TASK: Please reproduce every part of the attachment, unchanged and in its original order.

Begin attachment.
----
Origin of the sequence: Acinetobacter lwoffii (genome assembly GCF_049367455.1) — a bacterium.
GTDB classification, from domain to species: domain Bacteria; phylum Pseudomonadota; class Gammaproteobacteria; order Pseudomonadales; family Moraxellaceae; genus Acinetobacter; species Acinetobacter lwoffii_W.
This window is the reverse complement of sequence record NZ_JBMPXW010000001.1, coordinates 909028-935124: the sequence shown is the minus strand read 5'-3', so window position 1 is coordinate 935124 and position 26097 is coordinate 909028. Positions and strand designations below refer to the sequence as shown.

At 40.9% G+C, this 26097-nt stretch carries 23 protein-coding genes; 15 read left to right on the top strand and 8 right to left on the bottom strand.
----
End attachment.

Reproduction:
Origin of the sequence: Acinetobacter lwoffii (genome assembly GCF_049367455.1) — a bacterium.
GTDB classification, from domain to species: domain Bacteria; phylum Pseudomonadota; class Gammaproteobacteria; order Pseudomonadales; family Moraxellaceae; genus Acinetobacter; species Acinetobacter lwoffii_W.
This window is the reverse complement of sequence record NZ_JBMPXW010000001.1, coordinates 909028-935124: the sequence shown is the minus strand read 5'-3', so window position 1 is coordinate 935124 and position 26097 is coordinate 909028. Positions and strand designations below refer to the sequence as shown.

At 40.9% G+C, this 26097-nt stretch carries 23 protein-coding genes; 15 read left to right on the top strand and 8 right to left on the bottom strand.